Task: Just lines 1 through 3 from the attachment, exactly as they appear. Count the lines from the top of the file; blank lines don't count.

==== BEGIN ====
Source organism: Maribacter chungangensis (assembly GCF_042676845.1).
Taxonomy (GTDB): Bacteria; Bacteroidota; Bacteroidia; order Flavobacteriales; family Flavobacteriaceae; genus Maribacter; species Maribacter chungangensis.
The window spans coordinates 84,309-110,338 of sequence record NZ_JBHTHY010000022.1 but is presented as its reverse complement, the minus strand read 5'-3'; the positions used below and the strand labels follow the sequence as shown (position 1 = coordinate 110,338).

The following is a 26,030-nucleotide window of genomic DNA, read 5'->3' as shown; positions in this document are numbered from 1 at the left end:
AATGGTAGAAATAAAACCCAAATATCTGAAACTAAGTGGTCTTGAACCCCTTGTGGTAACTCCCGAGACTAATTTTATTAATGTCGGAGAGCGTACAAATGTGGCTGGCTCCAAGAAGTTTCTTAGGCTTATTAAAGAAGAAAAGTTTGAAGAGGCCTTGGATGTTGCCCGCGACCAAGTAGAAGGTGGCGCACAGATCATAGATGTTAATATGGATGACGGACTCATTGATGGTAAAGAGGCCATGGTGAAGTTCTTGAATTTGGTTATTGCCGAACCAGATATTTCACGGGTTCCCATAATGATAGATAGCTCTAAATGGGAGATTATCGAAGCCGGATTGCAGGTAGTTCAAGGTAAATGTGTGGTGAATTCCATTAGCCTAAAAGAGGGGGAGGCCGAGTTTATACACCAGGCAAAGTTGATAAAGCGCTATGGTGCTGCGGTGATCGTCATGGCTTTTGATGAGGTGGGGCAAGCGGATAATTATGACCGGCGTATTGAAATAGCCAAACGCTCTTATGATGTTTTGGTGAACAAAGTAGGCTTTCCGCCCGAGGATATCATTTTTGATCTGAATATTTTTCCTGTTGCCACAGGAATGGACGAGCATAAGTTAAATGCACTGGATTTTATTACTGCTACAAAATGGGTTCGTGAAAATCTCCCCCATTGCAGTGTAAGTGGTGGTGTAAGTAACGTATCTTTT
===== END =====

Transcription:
Source organism: Maribacter chungangensis (assembly GCF_042676845.1).
Taxonomy (GTDB): Bacteria; Bacteroidota; Bacteroidia; order Flavobacteriales; family Flavobacteriaceae; genus Maribacter; species Maribacter chungangensis.
The window spans coordinates 84,309-110,338 of sequence record NZ_JBHTHY010000022.1 but is presented as its reverse complement, the minus strand read 5'-3'; the positions used below and the strand labels follow the sequence as shown (position 1 = coordinate 110,338).